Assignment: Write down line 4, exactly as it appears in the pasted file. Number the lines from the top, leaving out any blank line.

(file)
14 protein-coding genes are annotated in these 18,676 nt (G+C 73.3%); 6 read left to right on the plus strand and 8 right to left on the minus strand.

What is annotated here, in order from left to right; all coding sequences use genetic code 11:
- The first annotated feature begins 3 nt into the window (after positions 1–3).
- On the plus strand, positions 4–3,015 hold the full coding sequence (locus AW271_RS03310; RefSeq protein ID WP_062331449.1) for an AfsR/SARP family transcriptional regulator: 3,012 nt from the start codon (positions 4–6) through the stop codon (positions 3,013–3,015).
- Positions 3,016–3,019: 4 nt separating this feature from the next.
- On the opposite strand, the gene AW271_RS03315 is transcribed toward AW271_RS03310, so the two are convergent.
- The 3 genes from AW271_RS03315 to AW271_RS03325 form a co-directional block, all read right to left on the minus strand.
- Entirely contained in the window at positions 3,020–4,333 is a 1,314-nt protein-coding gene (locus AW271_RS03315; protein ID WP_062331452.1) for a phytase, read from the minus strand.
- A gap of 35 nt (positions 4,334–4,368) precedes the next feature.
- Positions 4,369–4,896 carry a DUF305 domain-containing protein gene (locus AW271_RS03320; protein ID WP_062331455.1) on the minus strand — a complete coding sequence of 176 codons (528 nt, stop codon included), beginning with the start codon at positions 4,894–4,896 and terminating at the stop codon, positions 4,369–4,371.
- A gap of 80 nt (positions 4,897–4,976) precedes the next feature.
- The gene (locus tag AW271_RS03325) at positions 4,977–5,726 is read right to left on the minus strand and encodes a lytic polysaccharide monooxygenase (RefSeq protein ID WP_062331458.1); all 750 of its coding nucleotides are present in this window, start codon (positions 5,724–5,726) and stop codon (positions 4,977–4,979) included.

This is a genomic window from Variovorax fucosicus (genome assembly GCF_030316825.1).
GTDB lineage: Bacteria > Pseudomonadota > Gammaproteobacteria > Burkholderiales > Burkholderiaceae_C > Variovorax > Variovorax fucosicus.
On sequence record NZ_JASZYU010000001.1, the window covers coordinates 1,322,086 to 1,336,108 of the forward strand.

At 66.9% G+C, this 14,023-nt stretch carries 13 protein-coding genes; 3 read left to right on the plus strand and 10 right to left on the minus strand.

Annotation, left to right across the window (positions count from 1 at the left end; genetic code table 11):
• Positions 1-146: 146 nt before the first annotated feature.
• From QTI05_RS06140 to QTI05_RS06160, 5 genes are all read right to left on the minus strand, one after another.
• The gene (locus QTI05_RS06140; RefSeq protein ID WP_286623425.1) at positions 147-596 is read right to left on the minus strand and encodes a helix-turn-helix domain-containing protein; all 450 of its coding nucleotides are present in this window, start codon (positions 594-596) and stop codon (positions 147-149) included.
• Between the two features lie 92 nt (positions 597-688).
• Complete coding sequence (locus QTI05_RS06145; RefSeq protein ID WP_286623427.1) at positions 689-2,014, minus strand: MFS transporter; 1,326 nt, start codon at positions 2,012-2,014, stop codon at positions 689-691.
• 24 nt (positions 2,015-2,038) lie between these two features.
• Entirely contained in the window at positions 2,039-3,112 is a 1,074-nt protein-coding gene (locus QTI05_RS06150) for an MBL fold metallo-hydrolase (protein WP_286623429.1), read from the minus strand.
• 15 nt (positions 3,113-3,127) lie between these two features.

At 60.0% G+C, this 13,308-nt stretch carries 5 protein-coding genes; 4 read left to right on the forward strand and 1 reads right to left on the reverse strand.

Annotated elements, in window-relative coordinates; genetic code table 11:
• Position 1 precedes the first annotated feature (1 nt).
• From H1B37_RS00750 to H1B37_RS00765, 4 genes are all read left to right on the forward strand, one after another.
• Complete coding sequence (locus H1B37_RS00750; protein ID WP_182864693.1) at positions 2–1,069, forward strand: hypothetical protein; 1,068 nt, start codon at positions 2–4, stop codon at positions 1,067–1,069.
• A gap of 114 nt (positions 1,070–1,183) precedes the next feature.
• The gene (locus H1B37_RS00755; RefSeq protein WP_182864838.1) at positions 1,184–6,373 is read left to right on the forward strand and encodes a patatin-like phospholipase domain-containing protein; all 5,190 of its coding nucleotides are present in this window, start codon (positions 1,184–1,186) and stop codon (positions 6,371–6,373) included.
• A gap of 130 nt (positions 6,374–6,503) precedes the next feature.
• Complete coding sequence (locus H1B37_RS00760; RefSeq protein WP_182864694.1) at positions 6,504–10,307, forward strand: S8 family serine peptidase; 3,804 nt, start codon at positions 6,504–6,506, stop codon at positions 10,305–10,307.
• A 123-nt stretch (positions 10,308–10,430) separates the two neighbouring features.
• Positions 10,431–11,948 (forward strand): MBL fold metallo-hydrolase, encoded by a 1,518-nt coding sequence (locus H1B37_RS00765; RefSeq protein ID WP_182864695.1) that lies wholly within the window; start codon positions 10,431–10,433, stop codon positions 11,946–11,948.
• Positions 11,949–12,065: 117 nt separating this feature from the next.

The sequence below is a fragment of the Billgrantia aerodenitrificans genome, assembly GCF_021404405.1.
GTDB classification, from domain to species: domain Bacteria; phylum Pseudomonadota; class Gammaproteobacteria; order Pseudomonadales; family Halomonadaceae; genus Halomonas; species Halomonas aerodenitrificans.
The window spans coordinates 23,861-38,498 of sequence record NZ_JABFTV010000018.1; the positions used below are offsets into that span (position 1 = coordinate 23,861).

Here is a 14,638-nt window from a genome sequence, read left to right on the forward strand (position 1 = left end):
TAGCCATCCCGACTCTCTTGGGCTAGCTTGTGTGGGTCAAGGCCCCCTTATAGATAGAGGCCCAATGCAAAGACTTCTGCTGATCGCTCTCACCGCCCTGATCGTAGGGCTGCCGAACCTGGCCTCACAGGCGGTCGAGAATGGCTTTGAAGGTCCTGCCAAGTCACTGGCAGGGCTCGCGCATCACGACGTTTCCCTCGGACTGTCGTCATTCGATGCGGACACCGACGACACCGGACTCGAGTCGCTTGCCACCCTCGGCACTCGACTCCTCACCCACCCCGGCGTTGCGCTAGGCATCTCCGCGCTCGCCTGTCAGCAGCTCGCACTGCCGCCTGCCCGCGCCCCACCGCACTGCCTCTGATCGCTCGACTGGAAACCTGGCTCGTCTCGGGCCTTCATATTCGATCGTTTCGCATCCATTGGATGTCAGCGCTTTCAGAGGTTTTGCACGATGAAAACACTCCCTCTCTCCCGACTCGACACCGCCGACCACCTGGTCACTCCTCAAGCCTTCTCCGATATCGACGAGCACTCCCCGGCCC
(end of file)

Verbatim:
- On the plus strand, positions 4–3,015 hold the full coding sequence (locus AW271_RS03310; RefSeq protein ID WP_062331449.1) for an AfsR/SARP family transcriptional regulator: 3,012 nt from the start codon (positions 4–6) through the stop codon (positions 3,013–3,015).